Future Forums

All future SEC Government-Business Forums on Small Business Capital Formation should be held in Washington, D.C. to get maximum participation from the SEC staff and the staff of other Federal Government entities. Invitations should go to other appropriate agencies to have their staff attend and participate in the Forum. Set a fixed date for the Forum every year.

A panel of attorneys, accountants, business owners and other advisors should make a presentation at the 2003 Forum on registration statements filed by small business issuers with the Commission and other small business issuer related topics. The disclosure and accounting reviewers of small business filings from the Office of Small Business Disclosure of the SEC's Division of Corporation Finance should be invited and urged to attend to have the opportunity to meet with small business issuers and their advisors. This will provide an opportunity for the small business community to meet with the SEC staff who review their filings.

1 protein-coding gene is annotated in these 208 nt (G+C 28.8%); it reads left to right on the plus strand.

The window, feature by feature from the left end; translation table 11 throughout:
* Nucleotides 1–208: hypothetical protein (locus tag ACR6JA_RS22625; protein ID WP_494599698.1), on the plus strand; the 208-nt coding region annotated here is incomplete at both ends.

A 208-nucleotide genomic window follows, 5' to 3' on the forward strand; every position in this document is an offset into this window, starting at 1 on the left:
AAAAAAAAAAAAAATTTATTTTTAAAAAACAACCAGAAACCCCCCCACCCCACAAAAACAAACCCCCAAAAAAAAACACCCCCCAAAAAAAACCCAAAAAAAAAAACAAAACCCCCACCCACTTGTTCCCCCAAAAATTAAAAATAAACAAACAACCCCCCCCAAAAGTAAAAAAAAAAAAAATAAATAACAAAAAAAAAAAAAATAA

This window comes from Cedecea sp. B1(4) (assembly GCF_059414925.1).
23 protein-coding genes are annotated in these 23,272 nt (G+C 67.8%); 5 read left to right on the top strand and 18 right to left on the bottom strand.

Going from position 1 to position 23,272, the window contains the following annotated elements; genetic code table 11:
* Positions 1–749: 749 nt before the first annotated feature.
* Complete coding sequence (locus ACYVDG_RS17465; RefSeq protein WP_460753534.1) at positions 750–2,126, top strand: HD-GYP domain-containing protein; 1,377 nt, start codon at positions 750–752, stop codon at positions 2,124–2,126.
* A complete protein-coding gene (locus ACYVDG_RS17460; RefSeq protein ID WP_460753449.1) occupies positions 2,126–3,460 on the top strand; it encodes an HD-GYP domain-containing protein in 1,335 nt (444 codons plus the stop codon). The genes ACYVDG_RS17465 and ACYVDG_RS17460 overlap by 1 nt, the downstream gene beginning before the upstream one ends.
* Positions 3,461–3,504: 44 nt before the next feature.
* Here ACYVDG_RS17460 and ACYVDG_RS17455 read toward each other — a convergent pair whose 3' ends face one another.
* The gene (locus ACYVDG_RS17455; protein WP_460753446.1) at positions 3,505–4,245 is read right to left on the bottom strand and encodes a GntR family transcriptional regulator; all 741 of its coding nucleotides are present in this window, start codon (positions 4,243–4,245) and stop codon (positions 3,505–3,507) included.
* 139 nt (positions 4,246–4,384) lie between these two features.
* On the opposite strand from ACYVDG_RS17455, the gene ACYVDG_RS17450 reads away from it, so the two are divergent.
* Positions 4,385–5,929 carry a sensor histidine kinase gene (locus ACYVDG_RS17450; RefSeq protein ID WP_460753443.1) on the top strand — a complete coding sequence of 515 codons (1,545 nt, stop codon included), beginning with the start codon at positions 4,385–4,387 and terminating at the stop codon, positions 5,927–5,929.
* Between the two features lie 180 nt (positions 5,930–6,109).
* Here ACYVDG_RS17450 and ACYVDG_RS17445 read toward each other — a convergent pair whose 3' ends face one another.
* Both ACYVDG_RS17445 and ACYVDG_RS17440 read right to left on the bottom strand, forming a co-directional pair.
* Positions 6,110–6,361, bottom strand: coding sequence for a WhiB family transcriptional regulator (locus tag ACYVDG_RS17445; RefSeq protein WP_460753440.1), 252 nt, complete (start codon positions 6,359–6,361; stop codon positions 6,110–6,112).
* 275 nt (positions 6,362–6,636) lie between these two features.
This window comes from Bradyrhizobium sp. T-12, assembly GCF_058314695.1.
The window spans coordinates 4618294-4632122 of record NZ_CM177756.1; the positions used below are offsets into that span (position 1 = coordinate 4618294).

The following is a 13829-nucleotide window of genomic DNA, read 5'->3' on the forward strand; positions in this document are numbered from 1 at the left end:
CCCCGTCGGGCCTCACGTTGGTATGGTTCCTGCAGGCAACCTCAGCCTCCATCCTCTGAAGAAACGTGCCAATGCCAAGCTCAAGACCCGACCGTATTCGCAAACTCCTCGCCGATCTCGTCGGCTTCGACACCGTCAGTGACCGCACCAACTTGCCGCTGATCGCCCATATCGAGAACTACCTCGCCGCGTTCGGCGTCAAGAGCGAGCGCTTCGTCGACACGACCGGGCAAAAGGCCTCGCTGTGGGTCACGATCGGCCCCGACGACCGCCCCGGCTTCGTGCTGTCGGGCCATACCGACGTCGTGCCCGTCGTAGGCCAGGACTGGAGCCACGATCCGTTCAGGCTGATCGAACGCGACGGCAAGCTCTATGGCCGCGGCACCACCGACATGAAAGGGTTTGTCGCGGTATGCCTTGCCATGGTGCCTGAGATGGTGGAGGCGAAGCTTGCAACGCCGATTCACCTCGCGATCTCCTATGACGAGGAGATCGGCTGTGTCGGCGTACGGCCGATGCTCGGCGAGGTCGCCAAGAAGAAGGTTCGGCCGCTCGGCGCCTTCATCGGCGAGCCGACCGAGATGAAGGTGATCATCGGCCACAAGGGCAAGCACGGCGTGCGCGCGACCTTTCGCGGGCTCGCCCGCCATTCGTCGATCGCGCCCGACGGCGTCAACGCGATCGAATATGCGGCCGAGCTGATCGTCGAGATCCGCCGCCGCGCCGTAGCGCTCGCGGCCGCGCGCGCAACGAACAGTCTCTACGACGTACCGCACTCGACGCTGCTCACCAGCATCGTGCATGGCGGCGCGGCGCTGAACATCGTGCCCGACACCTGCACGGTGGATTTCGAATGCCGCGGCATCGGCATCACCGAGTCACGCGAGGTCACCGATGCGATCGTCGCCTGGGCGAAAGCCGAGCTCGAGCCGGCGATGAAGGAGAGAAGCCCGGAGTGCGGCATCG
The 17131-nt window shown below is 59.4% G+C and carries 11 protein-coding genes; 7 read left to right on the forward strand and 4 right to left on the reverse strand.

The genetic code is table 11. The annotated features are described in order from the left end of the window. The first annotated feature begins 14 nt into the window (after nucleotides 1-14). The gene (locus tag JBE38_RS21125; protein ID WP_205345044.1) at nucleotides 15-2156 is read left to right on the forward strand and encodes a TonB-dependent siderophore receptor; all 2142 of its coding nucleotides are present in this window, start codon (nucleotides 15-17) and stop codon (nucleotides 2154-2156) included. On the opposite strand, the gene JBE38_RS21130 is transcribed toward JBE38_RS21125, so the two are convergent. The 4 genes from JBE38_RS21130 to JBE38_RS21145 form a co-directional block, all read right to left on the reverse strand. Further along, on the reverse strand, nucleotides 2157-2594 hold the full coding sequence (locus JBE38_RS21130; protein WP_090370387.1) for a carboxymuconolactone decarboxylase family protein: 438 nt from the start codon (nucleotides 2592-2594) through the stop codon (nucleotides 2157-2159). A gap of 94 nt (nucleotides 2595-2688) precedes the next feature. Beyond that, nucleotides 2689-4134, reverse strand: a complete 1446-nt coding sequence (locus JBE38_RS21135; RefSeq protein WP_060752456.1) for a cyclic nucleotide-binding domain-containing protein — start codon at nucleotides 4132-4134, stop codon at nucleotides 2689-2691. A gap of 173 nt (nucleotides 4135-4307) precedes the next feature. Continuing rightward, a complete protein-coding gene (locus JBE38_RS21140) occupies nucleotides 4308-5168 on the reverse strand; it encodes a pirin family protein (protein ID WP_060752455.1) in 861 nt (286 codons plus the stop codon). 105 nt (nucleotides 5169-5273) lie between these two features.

Next year's Forum should have an investment management panel that deals with small business issues rather than large business issues. In particular, the panel should address the availability to community development venture capital funds of exemptive orders for closed-end investment companies that raise less than $10 million under the provisions of Section 6(d) of the Investment Company Act of 1940, and Rule 6d-1 thereunder.